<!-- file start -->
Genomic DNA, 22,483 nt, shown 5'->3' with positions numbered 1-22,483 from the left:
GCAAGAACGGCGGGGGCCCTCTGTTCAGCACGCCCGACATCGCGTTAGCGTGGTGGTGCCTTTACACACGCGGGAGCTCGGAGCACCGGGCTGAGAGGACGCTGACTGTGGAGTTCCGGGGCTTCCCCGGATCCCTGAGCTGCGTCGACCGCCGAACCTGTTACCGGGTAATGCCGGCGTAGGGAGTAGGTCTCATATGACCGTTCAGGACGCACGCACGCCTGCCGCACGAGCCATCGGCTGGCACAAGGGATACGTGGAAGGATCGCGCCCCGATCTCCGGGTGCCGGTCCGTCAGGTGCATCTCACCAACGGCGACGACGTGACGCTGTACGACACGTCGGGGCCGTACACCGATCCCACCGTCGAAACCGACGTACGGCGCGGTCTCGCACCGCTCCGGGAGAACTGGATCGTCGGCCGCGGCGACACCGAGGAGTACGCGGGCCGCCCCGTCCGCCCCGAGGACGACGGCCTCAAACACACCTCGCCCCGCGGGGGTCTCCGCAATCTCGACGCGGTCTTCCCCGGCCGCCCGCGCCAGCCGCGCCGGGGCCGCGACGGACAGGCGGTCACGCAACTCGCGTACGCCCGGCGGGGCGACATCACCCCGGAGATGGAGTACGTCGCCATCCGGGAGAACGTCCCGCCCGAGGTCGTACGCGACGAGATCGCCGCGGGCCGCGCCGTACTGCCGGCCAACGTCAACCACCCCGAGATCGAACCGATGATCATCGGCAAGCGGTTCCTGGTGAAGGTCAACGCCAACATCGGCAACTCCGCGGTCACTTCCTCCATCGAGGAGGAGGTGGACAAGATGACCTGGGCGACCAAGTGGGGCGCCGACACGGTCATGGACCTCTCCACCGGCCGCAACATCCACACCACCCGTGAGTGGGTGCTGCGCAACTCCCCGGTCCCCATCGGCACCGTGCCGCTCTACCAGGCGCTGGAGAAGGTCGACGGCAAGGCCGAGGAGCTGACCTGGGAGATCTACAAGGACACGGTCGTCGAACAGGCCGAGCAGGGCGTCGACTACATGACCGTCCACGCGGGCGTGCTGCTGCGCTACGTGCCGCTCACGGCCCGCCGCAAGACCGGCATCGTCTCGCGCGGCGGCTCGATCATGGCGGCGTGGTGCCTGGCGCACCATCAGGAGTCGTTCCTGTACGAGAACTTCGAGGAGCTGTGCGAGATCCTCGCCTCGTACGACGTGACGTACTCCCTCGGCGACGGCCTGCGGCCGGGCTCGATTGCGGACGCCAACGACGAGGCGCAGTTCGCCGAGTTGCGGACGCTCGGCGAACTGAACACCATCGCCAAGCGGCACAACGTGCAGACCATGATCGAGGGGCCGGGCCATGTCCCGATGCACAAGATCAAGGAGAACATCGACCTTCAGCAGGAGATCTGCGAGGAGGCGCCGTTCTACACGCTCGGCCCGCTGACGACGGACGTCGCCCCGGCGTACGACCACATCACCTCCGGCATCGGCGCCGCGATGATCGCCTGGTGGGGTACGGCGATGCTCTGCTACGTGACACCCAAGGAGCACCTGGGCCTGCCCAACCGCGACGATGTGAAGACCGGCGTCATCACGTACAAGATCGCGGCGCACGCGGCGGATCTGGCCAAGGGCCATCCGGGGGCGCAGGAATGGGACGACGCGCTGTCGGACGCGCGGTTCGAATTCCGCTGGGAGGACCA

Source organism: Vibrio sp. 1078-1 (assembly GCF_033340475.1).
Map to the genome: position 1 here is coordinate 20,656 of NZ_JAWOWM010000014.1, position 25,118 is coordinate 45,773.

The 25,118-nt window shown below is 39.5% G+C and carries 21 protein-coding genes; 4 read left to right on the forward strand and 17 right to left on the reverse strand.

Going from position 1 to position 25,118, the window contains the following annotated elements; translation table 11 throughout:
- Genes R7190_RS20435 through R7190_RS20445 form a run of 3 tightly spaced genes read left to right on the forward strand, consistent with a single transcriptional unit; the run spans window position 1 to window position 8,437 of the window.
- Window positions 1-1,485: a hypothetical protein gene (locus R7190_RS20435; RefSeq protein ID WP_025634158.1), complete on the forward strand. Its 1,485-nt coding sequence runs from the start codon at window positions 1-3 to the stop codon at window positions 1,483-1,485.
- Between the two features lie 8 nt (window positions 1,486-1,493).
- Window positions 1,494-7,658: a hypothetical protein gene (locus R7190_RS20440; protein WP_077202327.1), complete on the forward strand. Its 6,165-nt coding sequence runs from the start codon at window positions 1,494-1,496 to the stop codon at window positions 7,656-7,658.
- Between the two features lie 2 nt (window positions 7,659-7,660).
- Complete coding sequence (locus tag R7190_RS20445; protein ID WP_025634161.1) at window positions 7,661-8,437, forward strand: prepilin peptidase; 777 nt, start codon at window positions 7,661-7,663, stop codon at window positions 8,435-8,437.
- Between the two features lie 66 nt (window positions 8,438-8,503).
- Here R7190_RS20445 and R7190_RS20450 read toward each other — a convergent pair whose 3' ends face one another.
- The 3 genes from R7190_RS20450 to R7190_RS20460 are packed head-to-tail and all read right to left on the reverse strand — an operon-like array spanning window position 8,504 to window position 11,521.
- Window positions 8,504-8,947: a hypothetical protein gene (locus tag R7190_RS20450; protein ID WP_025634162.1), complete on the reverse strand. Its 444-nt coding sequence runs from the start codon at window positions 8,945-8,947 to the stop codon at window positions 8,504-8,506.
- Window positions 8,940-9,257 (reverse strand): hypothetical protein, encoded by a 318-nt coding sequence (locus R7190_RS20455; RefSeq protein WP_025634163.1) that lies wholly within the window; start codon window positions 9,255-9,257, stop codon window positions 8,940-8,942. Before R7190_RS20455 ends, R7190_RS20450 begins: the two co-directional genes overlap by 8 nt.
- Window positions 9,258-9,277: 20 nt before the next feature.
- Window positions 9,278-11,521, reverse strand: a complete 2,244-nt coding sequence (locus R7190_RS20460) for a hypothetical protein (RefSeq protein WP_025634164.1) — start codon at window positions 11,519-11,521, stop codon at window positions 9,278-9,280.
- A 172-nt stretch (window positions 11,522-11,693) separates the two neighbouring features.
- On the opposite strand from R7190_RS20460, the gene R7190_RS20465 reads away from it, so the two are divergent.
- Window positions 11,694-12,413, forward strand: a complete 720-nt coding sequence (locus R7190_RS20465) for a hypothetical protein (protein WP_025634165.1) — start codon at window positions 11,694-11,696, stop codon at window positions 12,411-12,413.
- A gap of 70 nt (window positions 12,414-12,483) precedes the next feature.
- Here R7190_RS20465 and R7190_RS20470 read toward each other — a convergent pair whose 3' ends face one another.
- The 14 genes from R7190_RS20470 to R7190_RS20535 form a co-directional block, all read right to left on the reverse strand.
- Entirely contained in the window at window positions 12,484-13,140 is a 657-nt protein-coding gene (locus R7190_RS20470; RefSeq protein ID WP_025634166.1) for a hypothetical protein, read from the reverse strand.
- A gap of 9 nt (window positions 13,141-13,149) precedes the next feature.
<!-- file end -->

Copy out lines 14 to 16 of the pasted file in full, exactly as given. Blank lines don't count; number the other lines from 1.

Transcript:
- Here R7190_RS20445 and R7190_RS20450 read toward each other — a convergent pair whose 3' ends face one another.
- The 3 genes from R7190_RS20450 to R7190_RS20460 are packed head-to-tail and all read right to left on the reverse strand — an operon-like array spanning window position 8,504 to window position 11,521.
- Window positions 8,504-8,947: a hypothetical protein gene (locus tag R7190_RS20450; protein ID WP_025634162.1), complete on the reverse strand. Its 444-nt coding sequence runs from the start codon at window positions 8,945-8,947 to the stop codon at window positions 8,504-8,506.